The only way you will be able to identify these controllers by name is to disable Use XInput in the Rewired Input Manager (applies to Windows Standalone only, not Windows App Store or Windows 10 Universal -- XInput cannot be disabled on these platforms). Once you do that, you introduce new issues/limitations:

  1. L/R triggers are treated as 1 combined axis and both cannot be pressed simultaneously without canceling each other out.
  2. You lose universal XInput controller support because each XInput controller now must be specifically recognized and mapped. Any unrecognized XInput devices will be treated as Unknown Controllers.
  3. Vibration is not supported without XInput enabled.
  4. The Steam Controller as well as Steam Streaming and Steam Link can no longer be supported if using Raw Input.
  5.  


Windows Platforms: All XInput devices use the Xbox 360 Controller map when "Use XInput" is enabled

As explained in the previous topic, when Use XInput is enabled and always on Windows App Store and Windows 10 Universal builds, there is no way to differentiate one XInput device from another by name or product/vendor id. Therefore, all XInput devices will use the Xbox 360 Controller map on Windows when Use XInput is enabled. This will match all XInput devices, generic or not, and will provide full coverage of all XInput devices. You cannot map these devices based on the individual device type such as Xbox One or Logitech F310 when using XInput because the device cannot be identified as as specific device type but rather simply as an XInput gamepad. All XInput gamepads will use Xbox 360 Controller profile when Use XInput is enabled.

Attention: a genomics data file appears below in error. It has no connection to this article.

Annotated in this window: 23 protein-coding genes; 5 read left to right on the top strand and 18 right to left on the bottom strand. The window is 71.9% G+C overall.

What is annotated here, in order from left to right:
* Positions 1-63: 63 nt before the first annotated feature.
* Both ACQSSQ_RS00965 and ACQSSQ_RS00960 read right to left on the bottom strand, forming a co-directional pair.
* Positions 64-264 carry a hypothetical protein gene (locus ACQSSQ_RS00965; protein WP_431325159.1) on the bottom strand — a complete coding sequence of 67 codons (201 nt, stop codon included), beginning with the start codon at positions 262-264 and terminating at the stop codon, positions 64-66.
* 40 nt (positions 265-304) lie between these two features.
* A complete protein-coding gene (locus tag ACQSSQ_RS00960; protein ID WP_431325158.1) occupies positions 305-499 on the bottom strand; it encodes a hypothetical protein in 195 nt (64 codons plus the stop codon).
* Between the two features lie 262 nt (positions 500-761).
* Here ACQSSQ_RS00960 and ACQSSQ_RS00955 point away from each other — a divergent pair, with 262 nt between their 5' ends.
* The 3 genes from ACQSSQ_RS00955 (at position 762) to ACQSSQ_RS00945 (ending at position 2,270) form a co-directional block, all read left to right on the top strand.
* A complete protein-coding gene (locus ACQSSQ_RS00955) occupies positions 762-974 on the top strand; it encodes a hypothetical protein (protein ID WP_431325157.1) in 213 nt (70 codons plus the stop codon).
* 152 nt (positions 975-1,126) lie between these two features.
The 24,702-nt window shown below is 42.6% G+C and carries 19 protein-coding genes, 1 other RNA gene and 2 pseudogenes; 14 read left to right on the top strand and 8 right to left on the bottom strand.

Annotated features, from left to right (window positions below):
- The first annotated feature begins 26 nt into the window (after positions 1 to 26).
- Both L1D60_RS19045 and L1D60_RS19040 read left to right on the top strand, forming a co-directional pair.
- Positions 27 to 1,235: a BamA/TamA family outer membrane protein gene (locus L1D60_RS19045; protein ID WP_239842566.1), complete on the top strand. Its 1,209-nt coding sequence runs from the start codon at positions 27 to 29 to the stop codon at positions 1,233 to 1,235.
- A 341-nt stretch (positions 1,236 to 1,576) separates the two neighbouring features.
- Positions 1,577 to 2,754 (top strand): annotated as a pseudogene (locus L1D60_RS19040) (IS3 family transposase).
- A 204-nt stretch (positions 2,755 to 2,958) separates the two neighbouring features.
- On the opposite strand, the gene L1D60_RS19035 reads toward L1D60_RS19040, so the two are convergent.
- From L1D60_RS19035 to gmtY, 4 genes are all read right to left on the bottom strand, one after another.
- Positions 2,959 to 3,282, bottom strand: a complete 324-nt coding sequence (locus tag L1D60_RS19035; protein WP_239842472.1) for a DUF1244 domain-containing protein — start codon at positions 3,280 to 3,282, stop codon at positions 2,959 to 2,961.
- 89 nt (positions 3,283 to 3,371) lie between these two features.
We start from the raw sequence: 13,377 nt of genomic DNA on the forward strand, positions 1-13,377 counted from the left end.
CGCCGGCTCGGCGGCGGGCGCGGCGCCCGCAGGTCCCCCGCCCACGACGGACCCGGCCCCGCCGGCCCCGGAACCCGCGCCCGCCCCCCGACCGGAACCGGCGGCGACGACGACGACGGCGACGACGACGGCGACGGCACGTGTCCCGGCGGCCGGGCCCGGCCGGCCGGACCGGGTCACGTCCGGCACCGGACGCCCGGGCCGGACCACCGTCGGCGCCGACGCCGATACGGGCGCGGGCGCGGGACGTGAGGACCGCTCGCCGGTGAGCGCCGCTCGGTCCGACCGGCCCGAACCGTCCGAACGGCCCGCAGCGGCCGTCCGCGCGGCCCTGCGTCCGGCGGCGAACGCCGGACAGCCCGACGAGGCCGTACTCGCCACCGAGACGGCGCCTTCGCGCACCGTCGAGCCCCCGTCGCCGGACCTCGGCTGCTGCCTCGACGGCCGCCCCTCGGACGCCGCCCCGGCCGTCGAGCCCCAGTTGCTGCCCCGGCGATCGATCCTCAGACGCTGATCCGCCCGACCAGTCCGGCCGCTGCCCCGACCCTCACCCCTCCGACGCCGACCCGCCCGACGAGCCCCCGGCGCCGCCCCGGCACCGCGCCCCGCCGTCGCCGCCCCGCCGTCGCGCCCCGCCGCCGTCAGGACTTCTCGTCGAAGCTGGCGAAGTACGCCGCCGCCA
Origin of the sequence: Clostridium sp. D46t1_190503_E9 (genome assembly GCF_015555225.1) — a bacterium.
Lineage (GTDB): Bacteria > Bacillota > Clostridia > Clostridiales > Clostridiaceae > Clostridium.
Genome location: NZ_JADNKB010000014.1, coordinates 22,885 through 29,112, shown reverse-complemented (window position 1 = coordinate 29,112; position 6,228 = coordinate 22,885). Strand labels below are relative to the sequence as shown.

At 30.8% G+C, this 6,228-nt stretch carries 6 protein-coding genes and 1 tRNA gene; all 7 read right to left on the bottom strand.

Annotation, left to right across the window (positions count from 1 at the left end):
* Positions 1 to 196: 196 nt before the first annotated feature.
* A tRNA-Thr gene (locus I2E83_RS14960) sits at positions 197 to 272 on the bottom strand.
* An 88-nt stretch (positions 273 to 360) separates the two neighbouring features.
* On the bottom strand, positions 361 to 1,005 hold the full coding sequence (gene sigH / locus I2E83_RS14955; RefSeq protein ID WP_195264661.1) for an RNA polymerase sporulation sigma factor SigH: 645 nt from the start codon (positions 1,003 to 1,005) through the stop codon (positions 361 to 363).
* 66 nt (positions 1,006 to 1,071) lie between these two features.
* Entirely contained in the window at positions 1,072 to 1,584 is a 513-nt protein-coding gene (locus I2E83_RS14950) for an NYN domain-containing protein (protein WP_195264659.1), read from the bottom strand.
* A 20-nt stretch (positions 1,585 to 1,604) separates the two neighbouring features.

If you disable Use XInput, you will get device-specific identification and recognition (Windows Standalone only, not Windows App Store or Windows 10 Universal), but you will also have the drawbacks explained in the previous topic.